Make a Retro-Space Typography Poster with Colorful Lights
This is the poster that we are going to create. Click on the preview image below to view its full size version.
- Star Light Texture by blackdelphin
- Cosmos Lightning by Dimitri Castrique
- Universe Texture by razielfromhell
- RNS Bobo Dylan Font
Step 1: Setting up a new document in Photoshop
We will start by creating the 3D text using both Photoshop and Cinema 4D. Open a new document in Photoshop (Ctrl/Cmd + N) with the settings from the following image.
Then select the Type Tool (T) and write the text of your typography poster using the RNS Bobo Dylan font (or a font of your preference). For this tutorial, I used the text: "Design Instruct".
As you can see in the following image, I have two lines of text and I have decreased the distance between them using the Character panel.
Step 2: Converting the text into shapes
Right-click on the text layer in the Layers panel and select Convert to Shape.
Then go to Export > Paths to Illustrator and save the file somewhere on your computer. We won’t actually be using Adobe Illustrator, we just need a vector file format to work with in Cinema 4D.
Step 3: Opening the .AI file in Cinema 4D
Go to Cinema 4D and open the file that you have saved in the previous step.
Select all the paths from the null object and connect them by going to Object > Connect + Delete.
Move the connected path outside of the null object and then delete the null object.
Step 4: Create the 3D text
Click and hold on the HyperNURBS button and select ExtrudeNURBS.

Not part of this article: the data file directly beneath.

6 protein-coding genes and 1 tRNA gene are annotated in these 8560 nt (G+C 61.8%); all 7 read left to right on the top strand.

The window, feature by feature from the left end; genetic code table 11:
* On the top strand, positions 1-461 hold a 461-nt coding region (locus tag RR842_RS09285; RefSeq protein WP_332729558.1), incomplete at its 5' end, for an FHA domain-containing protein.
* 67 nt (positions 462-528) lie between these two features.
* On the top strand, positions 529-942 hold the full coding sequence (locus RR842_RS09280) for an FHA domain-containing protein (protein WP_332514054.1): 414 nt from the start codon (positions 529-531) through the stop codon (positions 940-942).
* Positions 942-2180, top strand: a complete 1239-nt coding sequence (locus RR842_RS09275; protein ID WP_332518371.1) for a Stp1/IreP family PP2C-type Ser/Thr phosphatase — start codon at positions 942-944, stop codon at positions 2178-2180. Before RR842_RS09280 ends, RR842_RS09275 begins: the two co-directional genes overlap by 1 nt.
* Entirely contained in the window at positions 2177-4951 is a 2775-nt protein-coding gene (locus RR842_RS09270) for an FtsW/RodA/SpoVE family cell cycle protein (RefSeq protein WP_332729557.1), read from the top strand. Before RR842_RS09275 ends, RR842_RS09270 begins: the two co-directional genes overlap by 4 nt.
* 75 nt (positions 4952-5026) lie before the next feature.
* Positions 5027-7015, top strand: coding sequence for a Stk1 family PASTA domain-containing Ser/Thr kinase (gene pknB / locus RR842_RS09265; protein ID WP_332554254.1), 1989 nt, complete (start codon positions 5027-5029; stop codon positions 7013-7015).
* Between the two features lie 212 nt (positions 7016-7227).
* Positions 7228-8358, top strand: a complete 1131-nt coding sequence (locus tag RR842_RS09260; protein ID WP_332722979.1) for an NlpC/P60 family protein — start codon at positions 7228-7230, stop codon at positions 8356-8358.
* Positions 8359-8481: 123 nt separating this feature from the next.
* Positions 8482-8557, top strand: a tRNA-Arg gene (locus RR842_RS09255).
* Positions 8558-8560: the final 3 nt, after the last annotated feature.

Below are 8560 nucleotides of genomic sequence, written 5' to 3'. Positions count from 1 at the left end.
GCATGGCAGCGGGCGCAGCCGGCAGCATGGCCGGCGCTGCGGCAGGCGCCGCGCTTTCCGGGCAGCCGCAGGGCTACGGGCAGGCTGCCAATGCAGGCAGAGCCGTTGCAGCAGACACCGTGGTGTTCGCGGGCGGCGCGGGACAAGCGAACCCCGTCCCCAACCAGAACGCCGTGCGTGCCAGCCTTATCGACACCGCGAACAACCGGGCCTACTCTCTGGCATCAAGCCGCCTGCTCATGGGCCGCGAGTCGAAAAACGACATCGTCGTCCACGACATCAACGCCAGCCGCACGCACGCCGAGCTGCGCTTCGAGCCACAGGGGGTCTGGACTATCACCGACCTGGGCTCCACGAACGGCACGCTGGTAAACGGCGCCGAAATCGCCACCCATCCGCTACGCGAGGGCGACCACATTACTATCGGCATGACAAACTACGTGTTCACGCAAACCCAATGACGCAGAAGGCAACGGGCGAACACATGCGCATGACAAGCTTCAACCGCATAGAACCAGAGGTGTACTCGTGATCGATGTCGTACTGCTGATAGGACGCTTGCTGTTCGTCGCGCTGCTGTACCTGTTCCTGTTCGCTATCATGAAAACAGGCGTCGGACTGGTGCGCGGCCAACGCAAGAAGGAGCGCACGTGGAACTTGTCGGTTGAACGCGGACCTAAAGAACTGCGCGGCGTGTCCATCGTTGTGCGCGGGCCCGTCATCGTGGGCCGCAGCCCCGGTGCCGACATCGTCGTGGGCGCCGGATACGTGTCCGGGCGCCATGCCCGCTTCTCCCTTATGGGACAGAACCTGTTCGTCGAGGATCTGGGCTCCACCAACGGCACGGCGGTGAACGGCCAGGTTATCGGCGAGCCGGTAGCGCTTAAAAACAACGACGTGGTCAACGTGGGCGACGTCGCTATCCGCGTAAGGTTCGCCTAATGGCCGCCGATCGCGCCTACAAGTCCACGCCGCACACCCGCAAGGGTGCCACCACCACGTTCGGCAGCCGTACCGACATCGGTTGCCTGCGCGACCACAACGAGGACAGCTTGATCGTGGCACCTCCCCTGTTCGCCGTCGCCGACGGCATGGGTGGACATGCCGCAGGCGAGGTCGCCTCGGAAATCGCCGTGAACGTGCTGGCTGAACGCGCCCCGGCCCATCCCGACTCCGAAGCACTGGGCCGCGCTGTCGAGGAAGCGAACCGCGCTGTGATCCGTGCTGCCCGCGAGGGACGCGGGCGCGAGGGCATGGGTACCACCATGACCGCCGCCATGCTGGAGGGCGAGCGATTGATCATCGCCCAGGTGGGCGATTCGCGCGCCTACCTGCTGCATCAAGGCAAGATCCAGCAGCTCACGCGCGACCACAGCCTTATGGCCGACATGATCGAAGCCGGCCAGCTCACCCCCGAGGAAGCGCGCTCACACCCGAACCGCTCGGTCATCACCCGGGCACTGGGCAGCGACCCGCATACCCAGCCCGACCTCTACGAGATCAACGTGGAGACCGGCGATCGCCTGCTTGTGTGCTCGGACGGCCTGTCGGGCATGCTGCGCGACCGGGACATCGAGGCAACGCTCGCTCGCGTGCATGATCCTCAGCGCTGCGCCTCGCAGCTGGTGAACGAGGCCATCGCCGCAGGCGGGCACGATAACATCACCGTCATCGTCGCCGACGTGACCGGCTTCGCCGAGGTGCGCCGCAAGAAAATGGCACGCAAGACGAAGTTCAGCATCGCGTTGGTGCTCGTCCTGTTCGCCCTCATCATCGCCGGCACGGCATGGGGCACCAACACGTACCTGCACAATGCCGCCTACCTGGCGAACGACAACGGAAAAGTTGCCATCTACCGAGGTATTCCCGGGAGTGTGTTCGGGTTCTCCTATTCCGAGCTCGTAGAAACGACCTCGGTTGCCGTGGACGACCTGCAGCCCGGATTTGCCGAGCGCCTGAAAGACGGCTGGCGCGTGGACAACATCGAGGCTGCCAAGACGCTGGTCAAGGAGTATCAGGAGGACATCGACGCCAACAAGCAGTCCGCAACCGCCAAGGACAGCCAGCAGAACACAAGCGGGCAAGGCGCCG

Then drag the path into the ExtrudeNURBS object. As you can see, now you have your 3D text.
Step 5: Assign the Extrude Object settings
Click on the ExtrudeNURBS object and change the following settings from the Attributes panel.
Step 6: Add a material to the 3D text
Click on the Content Browser button, search for the enhanced plexi material, double-click on it to move it in the Materials panel, and close the Content Browser window. Then drag the material onto the text.
Step 7: Add light sources to the 3D text
Now we are going to create some lights for the 3D text. Click and hold on the Light button, then select Area Light. I have created three light sources: one on the left side of the text, one on the right side, and the other one in front of the text.
Use the Move Tool (E) and the Rotate Tool (R) to move and rotate these lights to your preference.
Note: I have decreased the intensity of the light from the front of the text to 36%, as you can see in the following image.
Step 8: Apply the Render settings
Move the camera in front of the text using the buttons from the top right corner of the window.
Then click on the Render Settings button and use the settings from the following image. Don’t forget to select where you want to save the file and to tick the Alpha Channel option.
Step 9: Rendering the text